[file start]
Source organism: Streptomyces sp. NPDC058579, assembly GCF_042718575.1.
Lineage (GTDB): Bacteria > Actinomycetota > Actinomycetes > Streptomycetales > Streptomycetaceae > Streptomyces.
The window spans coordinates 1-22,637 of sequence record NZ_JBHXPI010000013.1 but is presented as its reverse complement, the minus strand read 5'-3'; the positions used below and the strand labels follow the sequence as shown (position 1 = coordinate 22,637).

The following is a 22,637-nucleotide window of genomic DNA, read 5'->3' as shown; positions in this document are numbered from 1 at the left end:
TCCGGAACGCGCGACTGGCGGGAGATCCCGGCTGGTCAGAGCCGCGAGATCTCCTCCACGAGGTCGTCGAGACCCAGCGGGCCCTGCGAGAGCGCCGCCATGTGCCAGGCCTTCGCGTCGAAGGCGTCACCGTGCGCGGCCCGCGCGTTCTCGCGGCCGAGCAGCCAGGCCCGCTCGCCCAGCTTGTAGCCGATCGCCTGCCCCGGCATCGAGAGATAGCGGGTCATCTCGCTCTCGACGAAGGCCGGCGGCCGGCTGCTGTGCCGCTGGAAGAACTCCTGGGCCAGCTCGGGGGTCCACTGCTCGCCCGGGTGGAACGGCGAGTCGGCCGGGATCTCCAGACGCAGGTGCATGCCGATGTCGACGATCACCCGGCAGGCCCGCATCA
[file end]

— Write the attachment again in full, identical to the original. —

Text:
Source organism: Streptomyces sp. NPDC058579, assembly GCF_042718575.1.
Lineage (GTDB): Bacteria > Actinomycetota > Actinomycetes > Streptomycetales > Streptomycetaceae > Streptomyces.
The window spans coordinates 1-22,637 of sequence record NZ_JBHXPI010000013.1 but is presented as its reverse complement, the minus strand read 5'-3'; the positions used below and the strand labels follow the sequence as shown (position 1 = coordinate 22,637).

The following is a 22,637-nucleotide window of genomic DNA, read 5'->3' as shown; positions in this document are numbered from 1 at the left end:
TCCGGAACGCGCGACTGGCGGGAGATCCCGGCTGGTCAGAGCCGCGAGATCTCCTCCACGAGGTCGTCGAGACCCAGCGGGCCCTGCGAGAGCGCCGCCATGTGCCAGGCCTTCGCGTCGAAGGCGTCACCGTGCGCGGCCCGCGCGTTCTCGCGGCCGAGCAGCCAGGCCCGCTCGCCCAGCTTGTAGCCGATCGCCTGCCCCGGCATCGAGAGATAGCGGGTCATCTCGCTCTCGACGAAGGCCGGCGGCCGGCTGCTGTGCCGCTGGAAGAACTCCTGGGCCAGCTCGGGGGTCCACTGCTCGCCCGGGTGGAACGGCGAGTCGGCCGGGATCTCCAGACGCAGGTGCATGCCGATGTCGACGATCACCCGGCAGGCCCGCATCA